Example From My Business: I run a group coaching membership called the Laptop Lifestyle Academy. It contains regular live coaching webinars with me, training programs, a 24/7 forum, interviews with experts, the opportunity to ask for your website or any aspect of your online business to be reviewed, and a whole lot more.
5. Flagship Course
Formats: Comprehensive education experience released as video modules and/or delivered live online, coaching support through webinars, email Q&A, online community (forum/group), home study course (CDs + manuals in the mail).
Price Range: $500 to $5,000, with payment plan options.
Key Principles: This is your back-end product, your big course that provides comprehensive training on the core subject you focus your business on. Often released through a high intensity launch. In the funnel this product should sit as a clear next step after your front end products and sold on autopilot.
Example From My Business: My first ever product was a flagship course delivered initially using a front end subscription pricing model, but quickly changed to a flagship course pricing structure as it made a lot more sense (and helped bump up retention rate significantly).
Blog Mastermind is my flagship course. It’s a comprehensive six-week course, designed to teach you how to sell your knowledge as digital products and services on autopilot, using just a blog + email list.
6. Live Event
Formats: Two to five day bootcamp, workshop or conference.
Price Range: $500 to $10,000, with payment plan options.
Key Principles: From small group bootcamps to large scale conferences, the live event is a popular back end product. You can offer high intensity training face-to-face with you as the expert, or multi-speaker events with a significant networking component.
Example From My Business: I have never run any live events, but have attended others as a speaker. I have contemplated running small bootcamps many times, especially because it’s a great way to create other products (record the event and you have a mid-range or flagship training course you can sell over and over again). Some companies make the majority of their profits from one or two large conferences a year (although in a post-pandemic world, this may be changing).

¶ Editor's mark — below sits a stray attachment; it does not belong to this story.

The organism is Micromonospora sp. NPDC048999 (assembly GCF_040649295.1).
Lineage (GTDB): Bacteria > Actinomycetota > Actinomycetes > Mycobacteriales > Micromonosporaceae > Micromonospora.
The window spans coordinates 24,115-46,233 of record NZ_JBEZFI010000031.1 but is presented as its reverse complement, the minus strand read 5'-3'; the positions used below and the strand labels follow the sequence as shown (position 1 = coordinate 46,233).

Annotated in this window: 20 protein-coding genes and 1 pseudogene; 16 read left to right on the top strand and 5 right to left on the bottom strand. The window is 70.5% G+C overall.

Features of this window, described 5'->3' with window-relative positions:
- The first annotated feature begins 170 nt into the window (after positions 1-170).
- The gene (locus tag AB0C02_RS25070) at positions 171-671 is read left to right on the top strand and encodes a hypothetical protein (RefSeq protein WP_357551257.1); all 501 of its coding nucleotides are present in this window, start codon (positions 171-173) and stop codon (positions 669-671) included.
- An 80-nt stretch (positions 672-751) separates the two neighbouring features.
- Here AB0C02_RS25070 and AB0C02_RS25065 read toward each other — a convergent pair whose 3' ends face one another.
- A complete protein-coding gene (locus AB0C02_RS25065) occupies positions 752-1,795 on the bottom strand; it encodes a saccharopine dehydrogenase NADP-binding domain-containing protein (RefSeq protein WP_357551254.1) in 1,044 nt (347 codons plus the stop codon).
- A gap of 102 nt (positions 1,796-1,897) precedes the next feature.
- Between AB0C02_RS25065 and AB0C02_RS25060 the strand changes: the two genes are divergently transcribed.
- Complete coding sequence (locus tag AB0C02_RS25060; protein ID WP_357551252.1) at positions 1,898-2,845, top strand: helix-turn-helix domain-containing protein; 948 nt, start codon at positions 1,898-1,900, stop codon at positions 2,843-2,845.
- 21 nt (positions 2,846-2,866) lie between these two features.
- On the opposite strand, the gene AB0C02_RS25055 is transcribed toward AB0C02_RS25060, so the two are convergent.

7. Private Coaching
Formats: Phone coaching, in person coaching, email coaching.
Price Range: $500 an hour to $50,000 a year.
Key Principles: For full-time coaches this is bread and butter income, but it is not for the blog sales funnel model due to the labour required.
High end small group and private coaching packages priced above $5,000+ a year make good back-end offers, specifically for your most motivated clients who benefit significantly from time spent with you. However attendance must be capped so as not to demand too much of your time.
Example From My Business: In the past I had a handful of $5,000 and $10,000 a year coaching clients under my Elite Entrepreneur program, but I discontinued it. Today I offer one-hour coaching sessions at $1,000, but do not promote the service heavily.
How Should You Begin This Process?
I’ve covered seven different types of products including how I have created them in my own business over the years. You may choose to create any or all of these products, depending on your situation.
Today, if you asked me what product to start with I would say a $299 mid-level course. That’s a good pricing point that you can earn a full-time income from sales of the course, but it’s not so large that you will struggle to deliver the product.
Your focus next is to decide:
- The first product you will sell
- The content and emails you will use to sell the product
You need to release content that focuses on a specific topic, ideally a problem you help people solve.
Then using your content and your email list, you create a dedicated email marketing process that’s designed to offer your first product, and operates on autopilot once set up.
If you don’t know your market yet, then don’t create your first product until you do. First you should go through a research process to see where money is being made. I cover all of this inside my flagship course, Blog Mastermind 2.0.
Join The Blog Mastermind 2.0 Six Week Program
If you are serious about creating selling your products and services online, I invite you to participate in the latest version of my coaching program, Blog Mastermind 2.0.
This course teaches you how to create a blog and email list designed to sell your product. It also teaches you how to create your first front-end product and you have me there as a coach to support you along the way.
Save $1,000 With The New-Member Discount…
You still have a few days left to take advantage of the new-member special I have been running. This is a $1,000 discount, a huge saving.
I hope you found this break down of the products you can sell helpful.